June 15, 2024
Set in the Zeno Clash universe, Clash: Artefacts of Chaos is a quirky and approachable soulslike that's greatly rewarding. The Finger Guns review:

I’d become over confident. After playing Clash: Artefacts of Chaos for 6 hours straight, I felt like an unstoppable punching machine, felling everyone in my path. After cautiously exploring passageways in the first few hours, I was now sprinting along, hungry for a battle. Thwak. Some weird bone-bird-thing span and hit me with a staff. I’m knocked back and it whacks me again. A surprisingly large chunk of my health bar disappears. Panicked, I dodge back and reassess. 3 enemies – 1 bouncy circus chap and 2 of those skeletal birds. I’m in trouble. I dodge, punch, side dodge, then kick. It barely tickles their health bars. I parry a projectile and throw one of my own before rushing in with a multi-kick. I’m making dents. Again. Yes, it lands. It’s working. Thwak. It’s over. I’m down, but I’m smiling and exhilarated. I’ll get them next time (and I do, eventually) but once again, I’m reminded that the inhabitants of Zenozoik aren’t to be trifled with.

This is Clash: Artefacts of Chaos, and it’s a quirky yet deeply fulfilling experience.

Zeno Clash Goes Soulslike?

On paper at least, Clash: Artefacts of Chaos is a big departure from the established fundamentals of the series. The previous two games set in the world of Zenozoik – Zeno Clash and Zeno Clash II – were first person games with incredibly gratifying but mildly complicated combat mechanics. After the lukewarm commercial success of the latter, the series had seemingly gone into hibernation. The developers ACE Team had moved on to other projects, like Rock of Ages and The Eternal Cylinder. Many fans of Zeno Clash expected the series to remain dormant.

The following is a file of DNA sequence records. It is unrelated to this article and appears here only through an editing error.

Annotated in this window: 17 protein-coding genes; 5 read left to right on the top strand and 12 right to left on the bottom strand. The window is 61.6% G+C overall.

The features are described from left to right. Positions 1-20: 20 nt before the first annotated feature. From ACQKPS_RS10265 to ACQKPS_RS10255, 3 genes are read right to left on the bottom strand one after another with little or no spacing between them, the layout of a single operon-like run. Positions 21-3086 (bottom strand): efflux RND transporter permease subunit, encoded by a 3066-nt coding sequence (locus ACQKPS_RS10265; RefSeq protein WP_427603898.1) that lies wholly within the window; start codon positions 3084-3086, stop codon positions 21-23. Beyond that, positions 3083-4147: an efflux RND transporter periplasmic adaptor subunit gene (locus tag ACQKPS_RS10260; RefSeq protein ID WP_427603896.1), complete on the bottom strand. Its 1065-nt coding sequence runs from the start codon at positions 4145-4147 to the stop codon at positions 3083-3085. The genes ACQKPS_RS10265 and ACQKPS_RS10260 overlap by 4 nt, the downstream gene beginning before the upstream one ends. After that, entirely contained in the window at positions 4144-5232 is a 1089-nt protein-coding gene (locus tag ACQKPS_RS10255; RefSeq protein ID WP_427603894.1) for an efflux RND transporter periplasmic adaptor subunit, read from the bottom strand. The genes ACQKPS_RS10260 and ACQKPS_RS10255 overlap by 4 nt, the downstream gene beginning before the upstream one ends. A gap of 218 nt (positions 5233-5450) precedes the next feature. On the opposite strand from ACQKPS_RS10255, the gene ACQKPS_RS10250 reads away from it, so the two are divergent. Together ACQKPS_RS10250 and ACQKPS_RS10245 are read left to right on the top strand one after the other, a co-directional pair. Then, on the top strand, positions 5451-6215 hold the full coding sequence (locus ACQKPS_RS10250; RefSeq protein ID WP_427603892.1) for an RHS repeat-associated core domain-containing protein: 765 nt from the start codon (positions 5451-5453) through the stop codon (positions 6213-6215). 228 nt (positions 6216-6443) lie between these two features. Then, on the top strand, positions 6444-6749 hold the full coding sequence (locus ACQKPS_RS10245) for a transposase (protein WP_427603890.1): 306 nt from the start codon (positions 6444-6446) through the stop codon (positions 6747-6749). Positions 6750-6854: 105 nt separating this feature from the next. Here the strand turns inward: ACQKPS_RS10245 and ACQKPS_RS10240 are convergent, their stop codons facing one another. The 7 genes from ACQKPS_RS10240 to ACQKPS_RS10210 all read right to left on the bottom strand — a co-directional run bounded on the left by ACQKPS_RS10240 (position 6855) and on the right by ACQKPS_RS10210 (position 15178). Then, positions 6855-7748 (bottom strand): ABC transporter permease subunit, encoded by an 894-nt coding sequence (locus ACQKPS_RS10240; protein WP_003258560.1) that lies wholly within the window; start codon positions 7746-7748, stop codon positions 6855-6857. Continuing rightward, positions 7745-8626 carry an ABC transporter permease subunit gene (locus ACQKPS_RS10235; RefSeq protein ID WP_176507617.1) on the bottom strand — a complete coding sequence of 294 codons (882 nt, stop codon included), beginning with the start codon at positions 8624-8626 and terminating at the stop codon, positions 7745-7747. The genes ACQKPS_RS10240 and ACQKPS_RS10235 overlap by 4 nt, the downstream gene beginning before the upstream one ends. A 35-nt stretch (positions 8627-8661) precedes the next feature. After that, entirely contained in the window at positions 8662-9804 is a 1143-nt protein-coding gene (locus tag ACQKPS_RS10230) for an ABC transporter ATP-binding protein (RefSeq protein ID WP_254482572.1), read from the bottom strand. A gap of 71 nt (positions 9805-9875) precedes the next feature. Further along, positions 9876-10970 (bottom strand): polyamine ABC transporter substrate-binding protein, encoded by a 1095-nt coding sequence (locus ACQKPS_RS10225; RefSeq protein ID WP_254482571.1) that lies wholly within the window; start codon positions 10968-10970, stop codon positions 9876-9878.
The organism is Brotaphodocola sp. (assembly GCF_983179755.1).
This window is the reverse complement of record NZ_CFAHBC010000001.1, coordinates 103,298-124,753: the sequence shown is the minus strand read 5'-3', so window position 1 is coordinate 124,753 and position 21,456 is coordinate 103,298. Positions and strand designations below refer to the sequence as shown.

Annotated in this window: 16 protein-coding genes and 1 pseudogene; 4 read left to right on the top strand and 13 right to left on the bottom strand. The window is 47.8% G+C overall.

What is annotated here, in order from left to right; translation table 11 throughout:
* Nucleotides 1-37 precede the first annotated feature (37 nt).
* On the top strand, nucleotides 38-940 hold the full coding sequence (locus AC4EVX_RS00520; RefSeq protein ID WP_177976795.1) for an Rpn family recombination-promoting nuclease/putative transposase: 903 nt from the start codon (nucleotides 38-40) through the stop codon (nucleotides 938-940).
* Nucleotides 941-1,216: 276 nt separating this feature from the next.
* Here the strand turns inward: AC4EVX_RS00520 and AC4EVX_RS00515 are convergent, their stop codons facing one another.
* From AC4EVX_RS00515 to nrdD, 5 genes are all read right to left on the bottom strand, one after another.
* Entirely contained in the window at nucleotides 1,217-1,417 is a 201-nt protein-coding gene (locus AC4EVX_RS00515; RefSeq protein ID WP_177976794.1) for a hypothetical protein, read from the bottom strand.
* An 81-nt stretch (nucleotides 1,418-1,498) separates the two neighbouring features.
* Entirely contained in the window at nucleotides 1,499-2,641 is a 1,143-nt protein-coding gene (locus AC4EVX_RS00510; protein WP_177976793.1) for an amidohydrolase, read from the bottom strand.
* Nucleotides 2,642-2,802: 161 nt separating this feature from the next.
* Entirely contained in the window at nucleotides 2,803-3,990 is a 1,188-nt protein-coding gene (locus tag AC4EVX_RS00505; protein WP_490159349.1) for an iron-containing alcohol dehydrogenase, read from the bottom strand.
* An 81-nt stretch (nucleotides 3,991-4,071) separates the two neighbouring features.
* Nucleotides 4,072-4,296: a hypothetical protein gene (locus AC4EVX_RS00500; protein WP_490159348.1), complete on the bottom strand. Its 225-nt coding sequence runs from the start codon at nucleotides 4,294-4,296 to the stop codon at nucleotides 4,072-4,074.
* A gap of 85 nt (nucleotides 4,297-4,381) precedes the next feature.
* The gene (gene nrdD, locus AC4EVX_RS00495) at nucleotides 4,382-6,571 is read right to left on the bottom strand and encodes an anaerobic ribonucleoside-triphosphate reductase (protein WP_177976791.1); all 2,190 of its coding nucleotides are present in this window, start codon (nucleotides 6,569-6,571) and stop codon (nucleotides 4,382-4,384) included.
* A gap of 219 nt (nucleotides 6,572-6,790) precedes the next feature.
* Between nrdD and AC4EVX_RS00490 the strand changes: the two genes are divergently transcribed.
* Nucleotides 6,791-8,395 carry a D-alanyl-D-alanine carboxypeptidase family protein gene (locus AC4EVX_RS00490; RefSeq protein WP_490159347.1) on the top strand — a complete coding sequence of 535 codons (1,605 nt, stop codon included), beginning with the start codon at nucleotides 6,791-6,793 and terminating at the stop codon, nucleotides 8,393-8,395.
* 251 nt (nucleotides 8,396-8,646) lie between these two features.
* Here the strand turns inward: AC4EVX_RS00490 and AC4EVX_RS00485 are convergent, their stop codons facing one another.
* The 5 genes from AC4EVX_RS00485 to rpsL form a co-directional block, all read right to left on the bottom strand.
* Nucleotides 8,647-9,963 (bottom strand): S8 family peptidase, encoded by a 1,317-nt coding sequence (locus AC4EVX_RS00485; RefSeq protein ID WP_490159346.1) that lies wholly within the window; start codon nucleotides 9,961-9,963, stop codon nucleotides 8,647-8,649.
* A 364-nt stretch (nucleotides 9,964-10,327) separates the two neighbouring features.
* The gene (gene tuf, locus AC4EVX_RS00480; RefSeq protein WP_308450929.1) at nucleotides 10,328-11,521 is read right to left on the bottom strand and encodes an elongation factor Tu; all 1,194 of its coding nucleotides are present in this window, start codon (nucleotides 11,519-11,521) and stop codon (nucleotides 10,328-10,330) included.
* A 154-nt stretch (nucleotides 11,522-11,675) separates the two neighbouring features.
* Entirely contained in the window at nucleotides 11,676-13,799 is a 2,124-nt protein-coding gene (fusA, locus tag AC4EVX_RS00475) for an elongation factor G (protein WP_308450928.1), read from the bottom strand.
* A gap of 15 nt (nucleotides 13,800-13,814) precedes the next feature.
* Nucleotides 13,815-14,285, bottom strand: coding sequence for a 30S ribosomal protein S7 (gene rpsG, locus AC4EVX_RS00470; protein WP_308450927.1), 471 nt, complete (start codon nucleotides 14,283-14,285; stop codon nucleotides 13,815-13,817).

What emerges from that hibernation is a different beast altogether. While still concentrating on intense, challenging close quarters combat, Clash: Artefacts of Chaos shifts most of the action to a over-the-shoulder third person perspective. Along with that new perspective comes a slew of new design elements that will feel very familiar to those who’ve played Dark Souls or those that FromSoftware’s series have inspired. Yes, Artefacts of Chaos is a soulslike.

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Pseudo’ing Your Bit

One of the bigger departures in Clash: Artefacts of Chaos compared to its predecessors and other soulslikes is a more focused and personal narrative. In the game you play as a martial arts master that goes by the name Pseudo. A twisting bipedal twisted-up mass of ribs and muscle, Pseudo is a bizarre looking protagonist. After venturing out from his camp, he watches on as an old man and a hulking furry man-thing do battle. The old man loses the fight and lies dead. As a result, a small bird-like character called Boy is left alone and without a guardian. Before the monster can grab up Boy, Pseudo steps in.

After beating the snot out of the furry monster, Pseudo places boy under his protection, promising to take him to Gemini, the multi-headed tyrannical leader of the area, to get him help. As they arrive, the pair are welcomed in with open arms as Gemini’s trio of guards all signal their expected arrival. Gemini, as it turns out, wants Boy for her (their?) own nefarious means – but Pseudo isn’t about give up Boy without a fight.